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Nah then folks, during the 60s..

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Mine was a packet of 5 Park Drive tipped (wimp) well i was only 12, 10d from the machine on the wall outside Giles grocers on Selig parade near the Arra. It was many years later before i realised that Selig was simply Giles backwards. Imagine a fag machine on the OUTSIDE wall of a shop these days......give it ten minutes???........

 

---------- Post added 30-03-2018 at 18:59 ----------

 

Ahhh......Paternoster lifts, hours of fun as a kid in the uni building, racing each a mate from the lift to the wall opposite and back into the lift...hopefully non-decapitated.....

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1. The smaller of the Marty Feldman pics in Part 2, is from early ‘70s. The occasion is the opening of Dave Webb’s (Chelsea footballer) new hairdressing salon. The pic people: L/R. Charlie Cooke, Dave Webb, Peter Osgood, Marty Feldman, Marvin Hinton and Tommy Baldwin. Now you know.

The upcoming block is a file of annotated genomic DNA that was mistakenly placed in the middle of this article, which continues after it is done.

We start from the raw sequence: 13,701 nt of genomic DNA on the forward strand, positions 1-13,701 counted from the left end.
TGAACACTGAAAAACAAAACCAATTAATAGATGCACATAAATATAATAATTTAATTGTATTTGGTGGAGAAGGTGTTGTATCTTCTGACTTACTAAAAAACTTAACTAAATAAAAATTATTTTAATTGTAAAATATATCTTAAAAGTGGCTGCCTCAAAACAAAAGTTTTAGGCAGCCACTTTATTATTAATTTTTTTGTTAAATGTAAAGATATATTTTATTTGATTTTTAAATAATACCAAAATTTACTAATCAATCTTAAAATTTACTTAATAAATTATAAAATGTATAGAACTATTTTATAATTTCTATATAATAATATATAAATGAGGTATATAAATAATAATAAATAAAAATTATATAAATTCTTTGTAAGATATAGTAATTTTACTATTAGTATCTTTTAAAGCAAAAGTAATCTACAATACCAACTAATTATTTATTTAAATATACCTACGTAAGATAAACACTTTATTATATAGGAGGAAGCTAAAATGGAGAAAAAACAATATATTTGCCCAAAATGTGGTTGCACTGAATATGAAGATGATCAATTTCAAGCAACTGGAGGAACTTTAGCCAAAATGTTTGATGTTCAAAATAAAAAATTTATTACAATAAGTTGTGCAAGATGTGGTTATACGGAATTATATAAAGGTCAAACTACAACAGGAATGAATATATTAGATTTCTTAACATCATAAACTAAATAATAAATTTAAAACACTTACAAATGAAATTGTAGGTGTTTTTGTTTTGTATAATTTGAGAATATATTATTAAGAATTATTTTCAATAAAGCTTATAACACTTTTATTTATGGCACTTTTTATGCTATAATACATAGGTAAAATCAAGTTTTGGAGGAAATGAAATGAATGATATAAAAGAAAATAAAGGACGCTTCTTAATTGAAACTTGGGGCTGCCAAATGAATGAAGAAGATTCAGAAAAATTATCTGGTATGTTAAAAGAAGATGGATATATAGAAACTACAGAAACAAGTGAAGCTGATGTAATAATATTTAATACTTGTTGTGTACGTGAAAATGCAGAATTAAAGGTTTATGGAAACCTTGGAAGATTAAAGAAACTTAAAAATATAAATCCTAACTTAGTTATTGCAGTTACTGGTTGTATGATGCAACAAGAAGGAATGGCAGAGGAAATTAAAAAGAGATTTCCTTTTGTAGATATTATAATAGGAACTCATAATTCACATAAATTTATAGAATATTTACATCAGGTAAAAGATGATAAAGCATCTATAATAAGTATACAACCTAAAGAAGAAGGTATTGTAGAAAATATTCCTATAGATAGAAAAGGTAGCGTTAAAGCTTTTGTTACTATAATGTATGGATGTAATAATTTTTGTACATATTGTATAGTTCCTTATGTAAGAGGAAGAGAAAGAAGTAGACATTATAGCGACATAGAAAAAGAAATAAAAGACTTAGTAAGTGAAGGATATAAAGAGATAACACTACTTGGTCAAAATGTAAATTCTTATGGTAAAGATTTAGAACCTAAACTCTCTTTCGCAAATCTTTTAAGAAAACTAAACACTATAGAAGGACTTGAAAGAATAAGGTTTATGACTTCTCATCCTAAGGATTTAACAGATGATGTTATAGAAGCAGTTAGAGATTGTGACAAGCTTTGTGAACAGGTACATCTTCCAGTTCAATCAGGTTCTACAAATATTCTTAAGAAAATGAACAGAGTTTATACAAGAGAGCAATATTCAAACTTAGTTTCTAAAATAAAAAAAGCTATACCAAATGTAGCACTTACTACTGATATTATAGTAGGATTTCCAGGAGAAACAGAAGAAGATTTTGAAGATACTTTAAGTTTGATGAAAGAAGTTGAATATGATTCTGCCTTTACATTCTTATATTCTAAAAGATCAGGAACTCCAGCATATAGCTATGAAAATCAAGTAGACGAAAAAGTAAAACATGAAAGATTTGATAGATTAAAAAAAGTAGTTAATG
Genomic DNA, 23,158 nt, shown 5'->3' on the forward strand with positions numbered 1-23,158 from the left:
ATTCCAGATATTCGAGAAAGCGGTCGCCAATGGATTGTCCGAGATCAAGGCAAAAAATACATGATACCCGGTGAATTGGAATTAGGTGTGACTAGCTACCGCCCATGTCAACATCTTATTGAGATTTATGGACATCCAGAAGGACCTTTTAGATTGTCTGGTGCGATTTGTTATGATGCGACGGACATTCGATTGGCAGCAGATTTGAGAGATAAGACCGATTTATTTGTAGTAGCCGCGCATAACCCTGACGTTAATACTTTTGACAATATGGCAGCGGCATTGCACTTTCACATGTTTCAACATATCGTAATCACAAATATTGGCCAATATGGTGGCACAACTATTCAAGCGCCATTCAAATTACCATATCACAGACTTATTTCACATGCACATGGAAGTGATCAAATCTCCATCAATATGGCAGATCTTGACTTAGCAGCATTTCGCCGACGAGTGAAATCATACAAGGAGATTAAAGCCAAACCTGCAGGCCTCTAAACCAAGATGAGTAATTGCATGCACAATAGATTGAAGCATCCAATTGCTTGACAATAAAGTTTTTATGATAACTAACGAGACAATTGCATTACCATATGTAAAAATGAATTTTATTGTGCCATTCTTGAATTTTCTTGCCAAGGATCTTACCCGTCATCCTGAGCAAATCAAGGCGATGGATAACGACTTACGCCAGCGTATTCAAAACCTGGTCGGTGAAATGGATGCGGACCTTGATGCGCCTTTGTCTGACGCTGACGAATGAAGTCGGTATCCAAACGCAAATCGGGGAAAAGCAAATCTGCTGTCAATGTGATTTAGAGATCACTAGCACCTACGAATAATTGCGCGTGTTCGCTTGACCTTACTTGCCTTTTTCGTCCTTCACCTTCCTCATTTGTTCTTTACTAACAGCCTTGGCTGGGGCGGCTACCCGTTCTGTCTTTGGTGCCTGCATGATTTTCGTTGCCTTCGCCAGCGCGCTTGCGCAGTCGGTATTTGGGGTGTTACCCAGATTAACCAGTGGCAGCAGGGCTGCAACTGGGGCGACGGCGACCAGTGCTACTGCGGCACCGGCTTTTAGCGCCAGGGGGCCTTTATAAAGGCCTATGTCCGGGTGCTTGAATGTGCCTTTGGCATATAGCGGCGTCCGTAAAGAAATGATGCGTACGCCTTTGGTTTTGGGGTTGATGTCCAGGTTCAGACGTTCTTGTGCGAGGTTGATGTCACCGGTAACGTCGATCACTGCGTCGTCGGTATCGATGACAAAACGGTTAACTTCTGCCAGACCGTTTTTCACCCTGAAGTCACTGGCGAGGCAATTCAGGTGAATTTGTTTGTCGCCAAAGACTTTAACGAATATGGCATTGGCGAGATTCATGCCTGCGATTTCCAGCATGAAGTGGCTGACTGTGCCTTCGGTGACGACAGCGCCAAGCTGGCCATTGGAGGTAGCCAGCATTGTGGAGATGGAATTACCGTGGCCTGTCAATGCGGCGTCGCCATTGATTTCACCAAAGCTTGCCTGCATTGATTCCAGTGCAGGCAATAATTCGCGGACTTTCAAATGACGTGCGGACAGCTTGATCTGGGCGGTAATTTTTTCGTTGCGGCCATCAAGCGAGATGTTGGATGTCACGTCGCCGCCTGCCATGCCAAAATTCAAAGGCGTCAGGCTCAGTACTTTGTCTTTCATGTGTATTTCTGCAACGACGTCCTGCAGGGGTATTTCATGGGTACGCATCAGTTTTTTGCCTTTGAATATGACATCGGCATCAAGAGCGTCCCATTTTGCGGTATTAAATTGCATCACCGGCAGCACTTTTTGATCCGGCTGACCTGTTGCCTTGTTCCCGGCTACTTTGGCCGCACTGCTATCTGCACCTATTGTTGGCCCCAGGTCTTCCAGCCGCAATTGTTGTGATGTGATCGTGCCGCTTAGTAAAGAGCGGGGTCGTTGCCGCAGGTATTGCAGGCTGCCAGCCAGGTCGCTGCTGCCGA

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2. At the time of this ‘Doctor’ Zakes story I was 13. I smoked the occasional 5 packs of fags…Parkie’s Plain or Woodbine. They were all I could afford from my pocket (spending) money. My matches were books of matches. I used to hide my smoking paraphernalia under the dustbin outside our house. I did this because if mi Mum smelled fag smoke, she’d search me. When I started to work at 15, I was then able to afford 10 packs. In the summer of 1972 I changed my brand to the creamy tasting Players Weight. These I purchased at Sylvesters, on Surrey strut. You know now.

 

 

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'Doctor' Zakes 1967 Part 3 of 3

 

'Doctor' Zakes had arisen earlier than he usually did. Having stretched as a cat would to limber up, he went into the bathroom for a tiddle, and a quick cat-lick. In the kitchen, he ate a continental breakfast of Danish bacon, Italian tomatoes, German sausage, Austri(ch)-an eggs, Spanish onions and French fried bread. To keep up his fitness levels, “doctor’ Zakes then dashed off to the local C.B.C. Bowling Alley, on Birley Moor Road. After 10 minutes of bowling, he realised his luck was in, when he achieved a Lucky Strike. You now know.

 

On his way to work at the tented surgery, ‘Doctor’ Zakes noted the fine weather had suddenly changed to unfine weather. On arrival at Birley Moor Crescent, he looked up to sky to see the Passing Clouds, passing by, in the direction of Dykes Hall Road. Now you know.